5 Dec 2010

Neil Mulholland Presentation


Neil Mulholland delivered a talk which illuminated the paradoxes inherent in contemporary Scottish culture and politics, drawing on Michael Gardiner’s arguments in, From Trocchi to Trainspotting: Scottish Cultural Theory since 1960. Referring to the anxiety which has arisen in the wake of devolution Mulholland compared Scotland with Venice...fiercely independent... punching above its weight, but slowly sinking. He reminded us that there was a British culture and a Scottish culture, that there was currently no English parliament, and that the “big society” was only applicable to England. The Tate Gallery’s brand, for example, is an expression of British statecraft which barely registers in Scotland.  Acknowledging the influence of Hedley Bull’s, The Anarchical Society,  Mullholland noted that within the world order there are multiple loyalties and when applied to Scotland this reveals what he describes as ‘ disputed national imaginaries’.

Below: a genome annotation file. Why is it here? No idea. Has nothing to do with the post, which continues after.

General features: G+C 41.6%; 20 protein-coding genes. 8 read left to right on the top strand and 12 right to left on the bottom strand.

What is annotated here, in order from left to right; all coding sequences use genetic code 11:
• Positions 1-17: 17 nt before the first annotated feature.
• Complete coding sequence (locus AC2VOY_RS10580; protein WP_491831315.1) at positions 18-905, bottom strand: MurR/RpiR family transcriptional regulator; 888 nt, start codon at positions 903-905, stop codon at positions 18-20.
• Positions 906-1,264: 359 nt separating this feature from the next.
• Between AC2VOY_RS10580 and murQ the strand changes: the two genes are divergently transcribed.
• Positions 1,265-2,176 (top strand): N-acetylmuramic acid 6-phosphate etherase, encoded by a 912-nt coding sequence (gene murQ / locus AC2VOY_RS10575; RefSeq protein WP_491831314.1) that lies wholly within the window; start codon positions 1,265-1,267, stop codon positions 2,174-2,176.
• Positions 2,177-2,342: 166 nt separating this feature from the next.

Mulholland went on to discuss ideas of cultural ecology - how long will our share of the world’s wealth be maintained ? - citing Eric Raymond’s, The Cathedral and the Bazaar,  before returning to the local, where artists’ voices and activities can be and should be of real importance. The example of the New 57 Gallery’s constitution, which was in turn adopted by Transmission and the Collective Gallery amongst others, exemplifies a set of values developed locally, but capable of allowing national and international dialogues and exchanges and offers a ready-made course of action for artists.

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